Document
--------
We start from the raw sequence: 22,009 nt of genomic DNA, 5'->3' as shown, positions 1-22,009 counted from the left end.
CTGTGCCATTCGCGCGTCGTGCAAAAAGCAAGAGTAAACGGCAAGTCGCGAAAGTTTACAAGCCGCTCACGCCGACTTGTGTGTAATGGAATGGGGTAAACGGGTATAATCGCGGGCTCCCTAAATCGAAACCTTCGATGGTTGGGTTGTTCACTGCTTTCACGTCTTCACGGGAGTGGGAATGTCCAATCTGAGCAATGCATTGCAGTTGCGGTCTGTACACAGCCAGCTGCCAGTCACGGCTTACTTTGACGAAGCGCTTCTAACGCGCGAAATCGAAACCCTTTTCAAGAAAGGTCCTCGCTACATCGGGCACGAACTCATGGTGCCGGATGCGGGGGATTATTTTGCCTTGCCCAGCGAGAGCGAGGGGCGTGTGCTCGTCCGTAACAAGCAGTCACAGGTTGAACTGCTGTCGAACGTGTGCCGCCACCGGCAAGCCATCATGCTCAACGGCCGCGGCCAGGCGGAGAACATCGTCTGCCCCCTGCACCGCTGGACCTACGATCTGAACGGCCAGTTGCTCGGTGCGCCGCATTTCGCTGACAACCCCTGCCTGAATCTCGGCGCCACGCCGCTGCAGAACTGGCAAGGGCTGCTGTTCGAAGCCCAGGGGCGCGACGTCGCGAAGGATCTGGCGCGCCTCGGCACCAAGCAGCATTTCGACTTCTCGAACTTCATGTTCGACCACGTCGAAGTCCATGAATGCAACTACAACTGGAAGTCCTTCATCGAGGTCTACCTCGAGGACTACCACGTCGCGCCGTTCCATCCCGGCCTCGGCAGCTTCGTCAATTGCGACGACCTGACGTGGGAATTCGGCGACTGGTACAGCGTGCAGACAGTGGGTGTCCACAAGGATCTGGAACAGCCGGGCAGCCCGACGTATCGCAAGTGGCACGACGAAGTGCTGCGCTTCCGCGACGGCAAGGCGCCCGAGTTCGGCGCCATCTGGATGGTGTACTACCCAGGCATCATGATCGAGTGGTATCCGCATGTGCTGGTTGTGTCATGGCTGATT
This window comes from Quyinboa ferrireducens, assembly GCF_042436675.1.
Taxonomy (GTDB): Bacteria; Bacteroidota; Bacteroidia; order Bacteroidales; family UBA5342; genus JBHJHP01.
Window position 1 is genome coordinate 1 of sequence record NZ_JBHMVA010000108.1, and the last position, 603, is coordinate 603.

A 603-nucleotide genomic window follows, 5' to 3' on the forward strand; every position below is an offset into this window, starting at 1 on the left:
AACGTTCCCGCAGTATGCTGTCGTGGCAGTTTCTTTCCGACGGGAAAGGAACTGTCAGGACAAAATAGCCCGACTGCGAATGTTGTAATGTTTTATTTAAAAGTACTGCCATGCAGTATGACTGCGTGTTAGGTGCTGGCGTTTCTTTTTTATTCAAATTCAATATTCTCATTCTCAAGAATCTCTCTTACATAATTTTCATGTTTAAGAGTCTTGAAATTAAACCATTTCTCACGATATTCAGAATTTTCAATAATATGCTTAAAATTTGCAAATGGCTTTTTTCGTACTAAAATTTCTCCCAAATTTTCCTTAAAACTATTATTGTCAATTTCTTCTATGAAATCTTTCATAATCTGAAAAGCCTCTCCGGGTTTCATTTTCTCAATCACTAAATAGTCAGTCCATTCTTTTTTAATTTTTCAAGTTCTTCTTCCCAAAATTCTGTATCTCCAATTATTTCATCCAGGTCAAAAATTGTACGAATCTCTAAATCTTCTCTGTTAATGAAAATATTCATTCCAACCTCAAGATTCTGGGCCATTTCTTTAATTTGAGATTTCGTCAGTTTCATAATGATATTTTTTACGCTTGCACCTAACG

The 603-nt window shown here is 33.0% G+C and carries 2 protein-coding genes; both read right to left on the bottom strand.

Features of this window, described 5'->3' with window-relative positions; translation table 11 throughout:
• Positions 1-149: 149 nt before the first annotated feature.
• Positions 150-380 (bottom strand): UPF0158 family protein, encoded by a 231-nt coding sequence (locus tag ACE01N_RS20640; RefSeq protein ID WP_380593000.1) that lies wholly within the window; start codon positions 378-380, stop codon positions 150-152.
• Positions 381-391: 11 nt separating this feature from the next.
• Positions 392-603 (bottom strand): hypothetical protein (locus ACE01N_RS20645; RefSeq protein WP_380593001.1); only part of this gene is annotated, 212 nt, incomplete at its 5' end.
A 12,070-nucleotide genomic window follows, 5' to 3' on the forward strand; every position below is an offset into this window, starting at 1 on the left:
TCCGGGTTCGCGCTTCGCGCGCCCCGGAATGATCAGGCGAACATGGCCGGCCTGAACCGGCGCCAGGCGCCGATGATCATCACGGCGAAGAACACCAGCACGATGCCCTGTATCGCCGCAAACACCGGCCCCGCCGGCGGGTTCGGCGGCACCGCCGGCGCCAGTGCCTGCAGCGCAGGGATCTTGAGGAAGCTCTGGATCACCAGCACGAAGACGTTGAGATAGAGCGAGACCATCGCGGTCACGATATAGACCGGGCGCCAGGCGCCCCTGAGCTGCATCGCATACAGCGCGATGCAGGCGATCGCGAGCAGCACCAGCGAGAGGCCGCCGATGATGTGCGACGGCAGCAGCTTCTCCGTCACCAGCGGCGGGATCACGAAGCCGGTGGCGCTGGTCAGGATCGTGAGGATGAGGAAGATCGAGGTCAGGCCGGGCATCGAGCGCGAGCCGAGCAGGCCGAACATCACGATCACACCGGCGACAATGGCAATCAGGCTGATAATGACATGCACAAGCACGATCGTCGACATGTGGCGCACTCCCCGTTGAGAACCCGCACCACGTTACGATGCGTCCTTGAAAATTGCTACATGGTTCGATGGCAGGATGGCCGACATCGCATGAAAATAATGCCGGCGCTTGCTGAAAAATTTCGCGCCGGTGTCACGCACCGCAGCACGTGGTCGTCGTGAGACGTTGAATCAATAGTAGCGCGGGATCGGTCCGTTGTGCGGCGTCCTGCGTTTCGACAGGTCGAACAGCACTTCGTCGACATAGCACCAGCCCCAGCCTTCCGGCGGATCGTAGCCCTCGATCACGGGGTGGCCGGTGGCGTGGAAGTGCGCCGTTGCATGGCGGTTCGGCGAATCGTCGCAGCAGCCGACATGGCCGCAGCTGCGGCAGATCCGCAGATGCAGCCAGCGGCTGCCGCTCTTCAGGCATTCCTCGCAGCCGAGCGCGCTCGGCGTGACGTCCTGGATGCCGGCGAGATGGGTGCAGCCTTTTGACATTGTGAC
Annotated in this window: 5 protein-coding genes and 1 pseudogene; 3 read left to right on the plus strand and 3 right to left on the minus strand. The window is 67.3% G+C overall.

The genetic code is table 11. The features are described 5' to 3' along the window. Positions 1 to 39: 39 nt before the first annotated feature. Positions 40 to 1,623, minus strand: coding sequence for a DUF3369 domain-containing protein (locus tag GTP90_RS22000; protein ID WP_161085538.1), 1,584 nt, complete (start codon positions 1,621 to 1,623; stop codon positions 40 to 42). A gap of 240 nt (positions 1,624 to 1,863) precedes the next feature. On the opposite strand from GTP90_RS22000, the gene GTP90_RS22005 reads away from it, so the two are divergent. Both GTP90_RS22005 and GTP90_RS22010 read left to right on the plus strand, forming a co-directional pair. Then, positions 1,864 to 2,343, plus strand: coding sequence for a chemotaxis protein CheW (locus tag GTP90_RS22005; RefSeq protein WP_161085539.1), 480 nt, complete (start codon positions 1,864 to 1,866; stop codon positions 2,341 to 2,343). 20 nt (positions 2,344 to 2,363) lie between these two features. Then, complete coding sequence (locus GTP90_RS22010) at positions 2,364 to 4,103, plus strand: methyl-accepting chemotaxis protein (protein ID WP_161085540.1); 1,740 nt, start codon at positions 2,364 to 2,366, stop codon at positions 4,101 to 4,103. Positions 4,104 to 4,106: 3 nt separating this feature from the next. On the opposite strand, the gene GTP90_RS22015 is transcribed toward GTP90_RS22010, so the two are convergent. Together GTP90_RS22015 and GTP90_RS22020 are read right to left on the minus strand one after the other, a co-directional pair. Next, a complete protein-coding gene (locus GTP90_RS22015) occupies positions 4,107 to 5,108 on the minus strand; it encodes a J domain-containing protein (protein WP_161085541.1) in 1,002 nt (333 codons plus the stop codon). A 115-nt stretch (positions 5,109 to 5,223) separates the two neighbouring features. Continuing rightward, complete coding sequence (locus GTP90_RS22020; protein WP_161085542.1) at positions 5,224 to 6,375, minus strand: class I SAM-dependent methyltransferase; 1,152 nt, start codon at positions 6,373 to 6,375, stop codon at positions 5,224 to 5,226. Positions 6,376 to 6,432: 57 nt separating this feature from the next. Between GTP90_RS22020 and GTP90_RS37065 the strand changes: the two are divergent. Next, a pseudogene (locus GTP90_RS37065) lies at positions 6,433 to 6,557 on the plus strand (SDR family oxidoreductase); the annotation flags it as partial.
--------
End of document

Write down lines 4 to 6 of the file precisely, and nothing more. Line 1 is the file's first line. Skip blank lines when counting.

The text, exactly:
Taxonomy (GTDB): Bacteria; Bacteroidota; Bacteroidia; order Bacteroidales; family UBA5342; genus JBHJHP01.
Window position 1 is genome coordinate 1 of sequence record NZ_JBHMVA010000108.1, and the last position, 603, is coordinate 603.

A 603-nucleotide genomic window follows, 5' to 3' on the forward strand; every position below is an offset into this window, starting at 1 on the left: